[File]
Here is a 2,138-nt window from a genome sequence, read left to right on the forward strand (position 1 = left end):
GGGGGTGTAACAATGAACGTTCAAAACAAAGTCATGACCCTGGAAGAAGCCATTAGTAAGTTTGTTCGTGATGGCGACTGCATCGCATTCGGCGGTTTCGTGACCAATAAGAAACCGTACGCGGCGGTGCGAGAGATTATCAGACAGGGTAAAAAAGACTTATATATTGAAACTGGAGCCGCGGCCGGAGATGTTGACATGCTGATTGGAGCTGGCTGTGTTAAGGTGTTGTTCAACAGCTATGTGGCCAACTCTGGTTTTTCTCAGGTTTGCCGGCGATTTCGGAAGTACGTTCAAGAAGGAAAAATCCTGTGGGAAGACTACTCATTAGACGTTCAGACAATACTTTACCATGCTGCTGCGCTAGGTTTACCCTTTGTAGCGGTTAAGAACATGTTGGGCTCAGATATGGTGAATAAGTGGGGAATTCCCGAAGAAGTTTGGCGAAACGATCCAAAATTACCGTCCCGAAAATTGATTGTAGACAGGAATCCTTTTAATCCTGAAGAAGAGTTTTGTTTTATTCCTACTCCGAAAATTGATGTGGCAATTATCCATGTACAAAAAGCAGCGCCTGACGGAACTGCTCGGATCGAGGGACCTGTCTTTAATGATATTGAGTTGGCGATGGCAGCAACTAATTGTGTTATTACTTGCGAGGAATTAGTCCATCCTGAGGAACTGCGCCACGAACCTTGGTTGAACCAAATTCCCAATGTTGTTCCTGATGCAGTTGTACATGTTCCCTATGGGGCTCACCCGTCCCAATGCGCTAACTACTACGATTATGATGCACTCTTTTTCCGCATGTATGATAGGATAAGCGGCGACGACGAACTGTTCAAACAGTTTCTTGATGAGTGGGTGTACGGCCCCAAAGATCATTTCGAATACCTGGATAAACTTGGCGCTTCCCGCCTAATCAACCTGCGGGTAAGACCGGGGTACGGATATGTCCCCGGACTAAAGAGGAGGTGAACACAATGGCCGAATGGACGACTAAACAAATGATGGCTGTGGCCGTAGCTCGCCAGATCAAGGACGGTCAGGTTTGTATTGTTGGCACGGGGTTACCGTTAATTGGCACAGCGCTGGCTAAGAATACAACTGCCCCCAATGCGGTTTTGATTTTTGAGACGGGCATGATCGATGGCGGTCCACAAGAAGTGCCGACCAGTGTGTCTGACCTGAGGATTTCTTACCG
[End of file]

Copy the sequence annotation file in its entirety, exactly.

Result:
Here is a 2,138-nt window from a genome sequence, read left to right on the forward strand (position 1 = left end):
GGGGGTGTAACAATGAACGTTCAAAACAAAGTCATGACCCTGGAAGAAGCCATTAGTAAGTTTGTTCGTGATGGCGACTGCATCGCATTCGGCGGTTTCGTGACCAATAAGAAACCGTACGCGGCGGTGCGAGAGATTATCAGACAGGGTAAAAAAGACTTATATATTGAAACTGGAGCCGCGGCCGGAGATGTTGACATGCTGATTGGAGCTGGCTGTGTTAAGGTGTTGTTCAACAGCTATGTGGCCAACTCTGGTTTTTCTCAGGTTTGCCGGCGATTTCGGAAGTACGTTCAAGAAGGAAAAATCCTGTGGGAAGACTACTCATTAGACGTTCAGACAATACTTTACCATGCTGCTGCGCTAGGTTTACCCTTTGTAGCGGTTAAGAACATGTTGGGCTCAGATATGGTGAATAAGTGGGGAATTCCCGAAGAAGTTTGGCGAAACGATCCAAAATTACCGTCCCGAAAATTGATTGTAGACAGGAATCCTTTTAATCCTGAAGAAGAGTTTTGTTTTATTCCTACTCCGAAAATTGATGTGGCAATTATCCATGTACAAAAAGCAGCGCCTGACGGAACTGCTCGGATCGAGGGACCTGTCTTTAATGATATTGAGTTGGCGATGGCAGCAACTAATTGTGTTATTACTTGCGAGGAATTAGTCCATCCTGAGGAACTGCGCCACGAACCTTGGTTGAACCAAATTCCCAATGTTGTTCCTGATGCAGTTGTACATGTTCCCTATGGGGCTCACCCGTCCCAATGCGCTAACTACTACGATTATGATGCACTCTTTTTCCGCATGTATGATAGGATAAGCGGCGACGACGAACTGTTCAAACAGTTTCTTGATGAGTGGGTGTACGGCCCCAAAGATCATTTCGAATACCTGGATAAACTTGGCGCTTCCCGCCTAATCAACCTGCGGGTAAGACCGGGGTACGGATATGTCCCCGGACTAAAGAGGAGGTGAACACAATGGCCGAATGGACGACTAAACAAATGATGGCTGTGGCCGTAGCTCGCCAGATCAAGGACGGTCAGGTTTGTATTGTTGGCACGGGGTTACCGTTAATTGGCACAGCGCTGGCTAAGAATACAACTGCCCCCAATGCGGTTTTGATTTTTGAGACGGGCATGATCGATGGCGGTCCACAAGAAGTGCCGACCAGTGTGTCTGACCTGAGGATTTCTTACCG